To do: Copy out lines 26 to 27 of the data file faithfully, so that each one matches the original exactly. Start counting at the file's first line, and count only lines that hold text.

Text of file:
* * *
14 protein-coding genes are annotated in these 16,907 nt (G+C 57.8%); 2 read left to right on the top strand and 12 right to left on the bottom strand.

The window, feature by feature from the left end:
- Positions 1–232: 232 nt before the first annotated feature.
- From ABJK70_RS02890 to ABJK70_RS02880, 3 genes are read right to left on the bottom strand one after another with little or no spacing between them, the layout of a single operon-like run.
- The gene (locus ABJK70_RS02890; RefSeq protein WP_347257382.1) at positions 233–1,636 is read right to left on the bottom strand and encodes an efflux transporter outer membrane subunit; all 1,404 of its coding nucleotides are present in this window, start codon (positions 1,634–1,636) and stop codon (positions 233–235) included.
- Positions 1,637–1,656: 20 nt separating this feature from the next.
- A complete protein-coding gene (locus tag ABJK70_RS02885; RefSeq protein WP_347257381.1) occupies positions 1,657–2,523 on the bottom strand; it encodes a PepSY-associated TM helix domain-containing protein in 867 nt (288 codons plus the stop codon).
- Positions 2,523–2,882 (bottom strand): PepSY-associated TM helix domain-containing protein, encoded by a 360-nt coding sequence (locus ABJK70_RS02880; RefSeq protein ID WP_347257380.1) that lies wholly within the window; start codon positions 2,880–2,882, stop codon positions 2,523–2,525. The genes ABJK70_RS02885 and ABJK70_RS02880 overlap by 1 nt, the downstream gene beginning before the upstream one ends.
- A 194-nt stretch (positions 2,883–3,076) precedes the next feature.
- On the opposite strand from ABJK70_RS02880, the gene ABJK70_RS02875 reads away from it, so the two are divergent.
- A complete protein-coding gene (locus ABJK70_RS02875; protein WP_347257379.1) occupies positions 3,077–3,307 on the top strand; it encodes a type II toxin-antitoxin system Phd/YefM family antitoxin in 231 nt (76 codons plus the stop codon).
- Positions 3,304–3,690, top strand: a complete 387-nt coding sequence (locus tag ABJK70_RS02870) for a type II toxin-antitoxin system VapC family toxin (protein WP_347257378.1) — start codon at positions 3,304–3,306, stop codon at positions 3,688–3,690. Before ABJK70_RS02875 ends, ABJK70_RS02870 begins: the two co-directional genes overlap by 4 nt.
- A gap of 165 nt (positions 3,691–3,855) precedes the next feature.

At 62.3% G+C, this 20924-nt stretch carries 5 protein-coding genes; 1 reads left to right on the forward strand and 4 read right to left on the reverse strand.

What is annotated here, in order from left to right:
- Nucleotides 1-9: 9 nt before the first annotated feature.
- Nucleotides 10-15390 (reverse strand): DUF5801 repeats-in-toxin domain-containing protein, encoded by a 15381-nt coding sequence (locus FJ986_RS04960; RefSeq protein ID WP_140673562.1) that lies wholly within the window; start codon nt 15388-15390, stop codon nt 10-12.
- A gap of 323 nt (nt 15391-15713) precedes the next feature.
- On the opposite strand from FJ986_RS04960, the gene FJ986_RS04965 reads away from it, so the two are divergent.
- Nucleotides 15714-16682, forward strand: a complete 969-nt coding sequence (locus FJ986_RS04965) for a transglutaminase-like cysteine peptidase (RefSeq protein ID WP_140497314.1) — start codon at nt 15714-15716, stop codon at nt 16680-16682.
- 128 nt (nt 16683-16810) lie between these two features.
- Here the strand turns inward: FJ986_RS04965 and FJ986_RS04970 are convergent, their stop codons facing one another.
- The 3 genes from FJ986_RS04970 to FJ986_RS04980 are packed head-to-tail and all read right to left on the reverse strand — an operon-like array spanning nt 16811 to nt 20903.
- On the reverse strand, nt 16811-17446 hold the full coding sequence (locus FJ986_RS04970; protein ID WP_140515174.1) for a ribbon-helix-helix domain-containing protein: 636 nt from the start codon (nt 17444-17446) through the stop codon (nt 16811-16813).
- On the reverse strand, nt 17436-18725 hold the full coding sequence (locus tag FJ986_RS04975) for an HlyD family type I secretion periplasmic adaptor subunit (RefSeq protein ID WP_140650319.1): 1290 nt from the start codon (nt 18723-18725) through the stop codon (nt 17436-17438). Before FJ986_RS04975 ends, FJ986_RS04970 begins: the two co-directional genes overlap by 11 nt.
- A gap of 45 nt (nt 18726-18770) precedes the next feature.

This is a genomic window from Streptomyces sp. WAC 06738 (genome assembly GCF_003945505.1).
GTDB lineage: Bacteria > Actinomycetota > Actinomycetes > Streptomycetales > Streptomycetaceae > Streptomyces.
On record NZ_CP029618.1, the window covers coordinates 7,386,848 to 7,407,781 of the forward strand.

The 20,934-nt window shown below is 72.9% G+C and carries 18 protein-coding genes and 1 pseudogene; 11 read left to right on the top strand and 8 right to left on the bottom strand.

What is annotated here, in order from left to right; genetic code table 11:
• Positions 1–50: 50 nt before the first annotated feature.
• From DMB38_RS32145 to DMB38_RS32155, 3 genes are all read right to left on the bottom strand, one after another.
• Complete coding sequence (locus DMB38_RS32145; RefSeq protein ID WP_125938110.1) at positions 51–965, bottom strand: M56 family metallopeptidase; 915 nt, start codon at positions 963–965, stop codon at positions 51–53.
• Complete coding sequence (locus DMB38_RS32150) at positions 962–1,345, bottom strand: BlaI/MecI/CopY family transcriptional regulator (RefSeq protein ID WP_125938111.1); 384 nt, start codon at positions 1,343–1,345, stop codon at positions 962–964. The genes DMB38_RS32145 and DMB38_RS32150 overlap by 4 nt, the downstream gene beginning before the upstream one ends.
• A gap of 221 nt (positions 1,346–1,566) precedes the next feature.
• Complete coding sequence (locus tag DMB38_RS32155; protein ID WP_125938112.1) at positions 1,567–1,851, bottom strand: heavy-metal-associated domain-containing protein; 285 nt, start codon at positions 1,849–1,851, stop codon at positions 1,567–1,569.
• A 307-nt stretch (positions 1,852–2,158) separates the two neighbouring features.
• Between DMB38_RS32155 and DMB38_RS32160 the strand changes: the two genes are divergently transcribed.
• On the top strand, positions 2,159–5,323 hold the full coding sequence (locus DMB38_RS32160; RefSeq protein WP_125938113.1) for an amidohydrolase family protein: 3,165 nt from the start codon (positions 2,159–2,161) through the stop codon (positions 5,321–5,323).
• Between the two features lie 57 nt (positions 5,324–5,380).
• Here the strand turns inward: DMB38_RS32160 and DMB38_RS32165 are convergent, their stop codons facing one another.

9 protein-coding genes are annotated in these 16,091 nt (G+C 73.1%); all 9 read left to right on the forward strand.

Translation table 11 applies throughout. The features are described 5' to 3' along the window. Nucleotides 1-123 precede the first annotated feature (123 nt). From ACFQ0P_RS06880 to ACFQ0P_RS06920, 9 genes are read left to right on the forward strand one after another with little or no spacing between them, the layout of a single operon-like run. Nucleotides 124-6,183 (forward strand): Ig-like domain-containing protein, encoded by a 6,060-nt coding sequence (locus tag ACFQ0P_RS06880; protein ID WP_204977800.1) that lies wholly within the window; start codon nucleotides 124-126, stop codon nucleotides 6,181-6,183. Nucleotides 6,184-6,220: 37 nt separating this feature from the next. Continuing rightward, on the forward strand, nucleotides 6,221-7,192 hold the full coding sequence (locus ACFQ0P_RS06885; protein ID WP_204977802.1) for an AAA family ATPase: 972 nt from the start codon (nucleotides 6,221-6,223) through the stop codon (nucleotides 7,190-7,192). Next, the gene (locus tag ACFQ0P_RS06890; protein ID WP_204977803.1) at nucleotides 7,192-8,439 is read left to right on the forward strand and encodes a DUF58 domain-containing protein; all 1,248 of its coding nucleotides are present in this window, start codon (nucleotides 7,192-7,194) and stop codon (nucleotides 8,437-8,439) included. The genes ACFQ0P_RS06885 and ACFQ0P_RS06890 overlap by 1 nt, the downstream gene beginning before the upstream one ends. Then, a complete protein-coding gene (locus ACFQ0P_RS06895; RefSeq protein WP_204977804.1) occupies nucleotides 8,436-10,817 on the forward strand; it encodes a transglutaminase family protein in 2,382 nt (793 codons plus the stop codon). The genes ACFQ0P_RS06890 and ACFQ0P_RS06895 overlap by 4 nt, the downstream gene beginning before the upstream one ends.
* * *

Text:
- A gap of 45 nt (nt 18726-18770) precedes the next feature.

This is a genomic window from Streptomyces sp. WAC 06738 (genome assembly GCF_003945505.1).